Elliot Rodgers "Retribution."
Unlike Dr. Phil, I cannot really claim the pretense that I can analyze and offer meaningful solutions to some one's problems after only a brief indirect encounter via telecommunications. From the video, however, Rodger appears frustrated over the fact that he has not been able to establish an emotionally satisfying relationship that, of course, includes sexual intercourse. (A fact, because he admits as much). And he appears embittered by the fantasy that everyone else does enjoy emotionally intimate relationships that include lots of sex. (A fantasy--because everyone else doesn't). So he sits around seething in anger while fantasizing about everyone else's sex life and the one he wishes to be his own.
There. That's my Dr. Phil moment.
A couple of additional observations.
First, Rodger appears confused over the difference between love and lust. Love--even erotic love--rests upon the idea of the well-being of the other person. In contrast, lust rests upon acquiring and possessing someone or something to fulfill one's own desires. Or to borrow a point from the philosopher Kant in another context, one involves treating a person as an end; the other involves treating a person as a means.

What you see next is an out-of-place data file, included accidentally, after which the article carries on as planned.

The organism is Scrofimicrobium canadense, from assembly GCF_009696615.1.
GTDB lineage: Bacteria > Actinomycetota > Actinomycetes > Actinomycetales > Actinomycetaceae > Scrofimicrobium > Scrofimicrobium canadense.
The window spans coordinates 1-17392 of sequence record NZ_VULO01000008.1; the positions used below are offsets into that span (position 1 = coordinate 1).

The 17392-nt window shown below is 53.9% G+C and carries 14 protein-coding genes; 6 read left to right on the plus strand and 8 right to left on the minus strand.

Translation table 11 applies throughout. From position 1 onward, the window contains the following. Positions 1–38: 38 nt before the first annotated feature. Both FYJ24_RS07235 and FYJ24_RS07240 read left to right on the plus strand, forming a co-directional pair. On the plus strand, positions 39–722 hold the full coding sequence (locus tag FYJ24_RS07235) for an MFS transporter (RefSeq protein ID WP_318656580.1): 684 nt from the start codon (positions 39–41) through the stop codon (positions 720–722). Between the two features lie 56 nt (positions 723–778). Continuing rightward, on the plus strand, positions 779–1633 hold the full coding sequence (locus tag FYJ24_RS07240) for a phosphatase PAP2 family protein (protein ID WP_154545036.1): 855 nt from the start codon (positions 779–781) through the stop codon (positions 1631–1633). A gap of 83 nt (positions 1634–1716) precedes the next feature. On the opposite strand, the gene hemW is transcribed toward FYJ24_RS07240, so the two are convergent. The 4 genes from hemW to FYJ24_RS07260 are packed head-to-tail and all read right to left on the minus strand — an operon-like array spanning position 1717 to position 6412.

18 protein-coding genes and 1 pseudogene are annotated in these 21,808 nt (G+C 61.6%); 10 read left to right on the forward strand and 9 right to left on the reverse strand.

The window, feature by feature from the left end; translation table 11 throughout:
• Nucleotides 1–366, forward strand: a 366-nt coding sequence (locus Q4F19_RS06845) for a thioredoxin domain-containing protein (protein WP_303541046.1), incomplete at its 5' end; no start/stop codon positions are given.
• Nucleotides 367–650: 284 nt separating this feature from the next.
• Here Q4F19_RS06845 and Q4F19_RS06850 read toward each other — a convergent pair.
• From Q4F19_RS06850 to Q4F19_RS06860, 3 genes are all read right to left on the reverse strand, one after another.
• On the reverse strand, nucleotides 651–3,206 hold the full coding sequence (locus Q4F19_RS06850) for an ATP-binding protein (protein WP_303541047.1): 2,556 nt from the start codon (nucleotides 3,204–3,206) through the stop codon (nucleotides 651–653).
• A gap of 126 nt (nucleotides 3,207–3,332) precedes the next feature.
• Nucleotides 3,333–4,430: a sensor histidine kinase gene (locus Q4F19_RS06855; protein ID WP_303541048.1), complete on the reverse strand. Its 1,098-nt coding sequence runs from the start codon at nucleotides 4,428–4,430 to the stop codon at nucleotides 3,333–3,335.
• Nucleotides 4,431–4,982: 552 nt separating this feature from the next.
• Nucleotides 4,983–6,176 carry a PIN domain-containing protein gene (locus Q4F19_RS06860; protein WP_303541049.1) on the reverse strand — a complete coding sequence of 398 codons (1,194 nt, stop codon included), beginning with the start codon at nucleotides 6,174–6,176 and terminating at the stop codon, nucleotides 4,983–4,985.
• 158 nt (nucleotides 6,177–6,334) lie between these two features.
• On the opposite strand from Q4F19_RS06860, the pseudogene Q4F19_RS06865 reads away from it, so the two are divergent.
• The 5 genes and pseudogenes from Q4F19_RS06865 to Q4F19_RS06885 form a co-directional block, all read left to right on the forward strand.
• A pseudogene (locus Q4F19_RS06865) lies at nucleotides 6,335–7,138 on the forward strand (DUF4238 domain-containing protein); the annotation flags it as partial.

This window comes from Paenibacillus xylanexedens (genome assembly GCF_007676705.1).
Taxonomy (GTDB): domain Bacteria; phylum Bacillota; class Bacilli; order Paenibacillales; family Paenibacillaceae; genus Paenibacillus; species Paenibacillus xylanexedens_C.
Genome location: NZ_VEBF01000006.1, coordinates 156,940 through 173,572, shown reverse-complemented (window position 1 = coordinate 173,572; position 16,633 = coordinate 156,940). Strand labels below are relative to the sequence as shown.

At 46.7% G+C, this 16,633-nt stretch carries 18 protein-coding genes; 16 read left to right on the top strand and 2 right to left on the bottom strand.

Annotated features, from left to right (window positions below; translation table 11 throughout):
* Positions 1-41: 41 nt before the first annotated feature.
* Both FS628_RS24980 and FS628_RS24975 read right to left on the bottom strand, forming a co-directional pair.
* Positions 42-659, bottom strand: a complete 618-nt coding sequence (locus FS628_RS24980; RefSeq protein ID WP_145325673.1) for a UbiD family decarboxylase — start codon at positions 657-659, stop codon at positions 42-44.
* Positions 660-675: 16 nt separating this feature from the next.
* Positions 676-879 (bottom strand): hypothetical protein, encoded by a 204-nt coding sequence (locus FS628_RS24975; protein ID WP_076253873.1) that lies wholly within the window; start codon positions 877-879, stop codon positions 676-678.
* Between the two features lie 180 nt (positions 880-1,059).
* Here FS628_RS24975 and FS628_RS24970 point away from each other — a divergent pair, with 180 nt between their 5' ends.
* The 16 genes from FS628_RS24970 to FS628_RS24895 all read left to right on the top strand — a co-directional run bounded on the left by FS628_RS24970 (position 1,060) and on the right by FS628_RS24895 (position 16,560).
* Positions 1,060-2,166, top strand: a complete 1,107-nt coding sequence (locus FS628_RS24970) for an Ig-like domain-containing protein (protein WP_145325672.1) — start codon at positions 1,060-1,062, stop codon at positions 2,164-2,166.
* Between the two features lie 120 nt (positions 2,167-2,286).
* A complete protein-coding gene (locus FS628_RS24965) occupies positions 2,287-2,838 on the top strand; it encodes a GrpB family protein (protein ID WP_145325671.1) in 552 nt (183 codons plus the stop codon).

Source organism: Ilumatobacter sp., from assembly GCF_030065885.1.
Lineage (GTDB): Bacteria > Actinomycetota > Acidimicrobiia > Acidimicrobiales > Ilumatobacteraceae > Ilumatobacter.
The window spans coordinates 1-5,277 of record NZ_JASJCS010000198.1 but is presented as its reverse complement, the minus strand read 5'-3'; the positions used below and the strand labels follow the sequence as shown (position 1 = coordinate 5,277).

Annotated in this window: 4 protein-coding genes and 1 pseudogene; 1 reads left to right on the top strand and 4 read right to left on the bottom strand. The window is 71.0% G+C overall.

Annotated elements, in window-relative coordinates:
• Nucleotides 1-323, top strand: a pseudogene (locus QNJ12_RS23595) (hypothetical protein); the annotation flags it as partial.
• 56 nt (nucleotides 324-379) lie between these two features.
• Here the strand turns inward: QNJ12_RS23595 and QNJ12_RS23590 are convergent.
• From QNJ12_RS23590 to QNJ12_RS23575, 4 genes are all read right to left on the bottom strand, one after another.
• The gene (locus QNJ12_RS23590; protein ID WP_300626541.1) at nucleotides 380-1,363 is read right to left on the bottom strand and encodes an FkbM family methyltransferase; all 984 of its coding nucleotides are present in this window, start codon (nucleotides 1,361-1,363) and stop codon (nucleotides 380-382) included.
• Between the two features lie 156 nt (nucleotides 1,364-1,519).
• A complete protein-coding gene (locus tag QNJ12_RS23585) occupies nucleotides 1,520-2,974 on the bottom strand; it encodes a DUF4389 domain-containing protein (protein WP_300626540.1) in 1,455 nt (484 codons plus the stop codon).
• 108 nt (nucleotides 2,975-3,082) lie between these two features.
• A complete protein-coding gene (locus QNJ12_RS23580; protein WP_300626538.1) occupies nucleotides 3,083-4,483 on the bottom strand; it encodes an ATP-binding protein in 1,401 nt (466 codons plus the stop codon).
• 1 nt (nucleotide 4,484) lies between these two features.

As Rodger keeps returning to sex--sex--sex in his retribution video, he gives the impression that sex preoccupied his mind rather than relationships. And maybe that's why he experienced failure in establishing relationships with women. They saw right though him that he possessed no sincere interest in them as persons, only as objects of his lust.
Second, he entertains a some strange notions of justice. The ancient and best definition of justice is "giving each person his due"--what is owed him. In Rodger's confused mind, what is owed him is sexual access to every woman's body. And what is owed others who deny Rodger his justice? Well, death of course.